So an interesting evening, getting to look at a couple of the new products from Festool.  Interesting too, seeing it with people in the trades, who are quite vocal in expressing what they need to see, and what they don’t in a demo.  If it is not a tool they specifically need to use for their job, they have no interest whatsoever, and are quite prepared to express that fact.

Came away with a showbag which is always a bit of fun.  Sadly, I didn’t find a HKC 55 in the bag, but I did get a few Festool-branded items – cap, travel mug, stubby holder, carpenter’s pencil, and a Festool carpenter’s rule.  Seeing as that normally sells for $15, I’m not complaining :)

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One of the regular readers (Michael) spotted a very rare beast indeed in the aisle of his local Masters store. (Thanks for sending through the pic).

This would be the first time that any of the box warehouses has had this particular item in stock for a very long time – perhaps as far back as when Bunnings refused to stock any more GMC products (which included Triton), back in August 2008.

So this is a sight for saw eyes (yes, the pun is intentional).


I’m surprised it is not the WC7 model – fresh start, fresh product.

Checking the model number, it looks to be 101956.

Been so long since I’ve seen one!  I think the fence is on the wrong side, but it is only a hazy memory these days.  Can’t imagine if things went full circle, and a demo program started again.  That’d be too funny (in an ironic kinda’ way).

Definitely brings back fond memories.  I’d even go to a demo night if one was on, just to experience it again.

Mass Construction

Things have been pretty full-on around here recently.

In addition to the standard fare, I have been really churning out things on the CNC.  Sheet after sheet of 3mm MDF getting turned to Swiss cheese as I make up small kits in time for a fundraising school fête this weekend.  There are now over 250 individual kits, all bagged up in zip-lock bags, with a set of instructions on assembly, and an assembled example model of each design ready to go on display.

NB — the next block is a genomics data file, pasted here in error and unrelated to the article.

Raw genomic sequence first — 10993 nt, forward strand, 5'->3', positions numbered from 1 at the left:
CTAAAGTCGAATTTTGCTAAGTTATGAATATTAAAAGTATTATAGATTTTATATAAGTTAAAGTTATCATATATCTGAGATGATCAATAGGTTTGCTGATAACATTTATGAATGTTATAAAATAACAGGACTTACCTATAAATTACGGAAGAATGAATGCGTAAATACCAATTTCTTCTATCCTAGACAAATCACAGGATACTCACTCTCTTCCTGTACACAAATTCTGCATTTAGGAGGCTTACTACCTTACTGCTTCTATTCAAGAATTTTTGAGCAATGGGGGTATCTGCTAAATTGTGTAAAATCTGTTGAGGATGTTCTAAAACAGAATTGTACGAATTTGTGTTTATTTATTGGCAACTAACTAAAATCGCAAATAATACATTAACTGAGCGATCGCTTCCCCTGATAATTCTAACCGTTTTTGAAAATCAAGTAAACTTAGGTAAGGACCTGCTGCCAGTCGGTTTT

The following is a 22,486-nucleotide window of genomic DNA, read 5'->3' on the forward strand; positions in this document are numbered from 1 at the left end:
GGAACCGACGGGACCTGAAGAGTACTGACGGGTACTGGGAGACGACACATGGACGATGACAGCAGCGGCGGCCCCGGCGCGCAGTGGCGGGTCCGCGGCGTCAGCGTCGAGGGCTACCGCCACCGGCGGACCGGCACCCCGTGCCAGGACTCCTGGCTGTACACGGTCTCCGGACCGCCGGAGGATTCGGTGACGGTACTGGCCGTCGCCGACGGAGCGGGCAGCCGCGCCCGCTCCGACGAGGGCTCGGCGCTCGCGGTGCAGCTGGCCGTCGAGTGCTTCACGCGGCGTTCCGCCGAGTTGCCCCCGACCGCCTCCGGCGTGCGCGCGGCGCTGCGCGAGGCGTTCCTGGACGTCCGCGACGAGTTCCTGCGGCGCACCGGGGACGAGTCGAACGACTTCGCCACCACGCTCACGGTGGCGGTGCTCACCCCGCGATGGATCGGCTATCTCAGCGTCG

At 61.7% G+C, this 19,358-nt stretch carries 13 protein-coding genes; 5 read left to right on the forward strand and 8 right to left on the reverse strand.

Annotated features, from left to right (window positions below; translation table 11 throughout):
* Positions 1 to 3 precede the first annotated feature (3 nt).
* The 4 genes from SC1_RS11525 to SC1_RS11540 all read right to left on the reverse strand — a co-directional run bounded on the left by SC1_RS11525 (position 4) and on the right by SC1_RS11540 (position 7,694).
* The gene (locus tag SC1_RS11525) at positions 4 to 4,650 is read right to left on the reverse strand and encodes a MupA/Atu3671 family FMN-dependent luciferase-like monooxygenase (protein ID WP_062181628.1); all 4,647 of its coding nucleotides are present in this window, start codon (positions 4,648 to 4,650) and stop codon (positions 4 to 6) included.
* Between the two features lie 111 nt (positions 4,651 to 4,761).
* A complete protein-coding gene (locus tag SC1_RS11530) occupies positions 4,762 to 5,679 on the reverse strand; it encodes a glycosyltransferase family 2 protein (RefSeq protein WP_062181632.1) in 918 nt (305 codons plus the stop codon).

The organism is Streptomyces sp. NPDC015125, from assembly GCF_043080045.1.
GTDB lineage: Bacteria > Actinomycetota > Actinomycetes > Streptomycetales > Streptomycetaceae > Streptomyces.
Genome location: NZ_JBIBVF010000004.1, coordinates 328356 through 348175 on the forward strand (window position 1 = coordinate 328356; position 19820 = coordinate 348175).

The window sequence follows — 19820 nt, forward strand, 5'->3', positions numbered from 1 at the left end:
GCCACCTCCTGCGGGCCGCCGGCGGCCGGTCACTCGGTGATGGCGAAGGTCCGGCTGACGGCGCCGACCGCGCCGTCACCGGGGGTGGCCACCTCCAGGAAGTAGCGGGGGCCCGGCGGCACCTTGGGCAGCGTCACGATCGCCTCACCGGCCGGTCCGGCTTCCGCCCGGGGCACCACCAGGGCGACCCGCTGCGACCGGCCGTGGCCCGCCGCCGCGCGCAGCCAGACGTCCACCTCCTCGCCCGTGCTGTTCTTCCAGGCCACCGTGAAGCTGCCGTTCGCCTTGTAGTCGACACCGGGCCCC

I’m not selling them for much – $5 for many of the designs, with the larger ones being $7.50 or $10 as they really scale up.  The idea is to cover cost plus a bit for the fundraising, and still keep them affordable enough for primary school kids to afford.  With each kit taking on average 30 minutes to cut out, it means the CNC is cutting way below what you would normally calculate its hourly rate at, but that is not the intention for the weekend.

The designs I am using all come from  It raises a question about copyright – this is not just taking someone else’s concept and producing your own equivalent to sell, in this case it is actually using their designs to produce something for sale.  It is actually covered as part of the contract you agree to when purchasing the MakeCNC design.  You are allowed under the condition of the purchase of the plans, to make up to 50 of each design and include a set of instructions with each.  Given that the Mega Collection I originally purchased has over 150 designs, that lets me make 7500 models for sale (if that is what I was looking to do) and still be complying with the copyright terms I agreed to.

While some (quite vocally) disregard CNC machining as being woodworking, that doesn’t bother me at all.  This is taking the workshop I have, and producing a product that is marketable (well I hope it is marketable – this weekend will be a good litmus test!) That is a fun concept in itself, and reinforces what I like to try to get my woodworking to be – cost neutral, at least as far as possible.

It is nothing more, or less, than a cottage industry, which is a throwback to the 17th and 18th centuries (which persisted until the mid 19th until it was really replaced by the industrial revolution).  I like that concept.  A small number of people (often one) working away in a niche market to produce quality goods.  In this day and age, when everything is made in vast quantities, in factories overseas, the fact there are some items still available produced individually and with particular attention to quality and detail has a lot of appeal.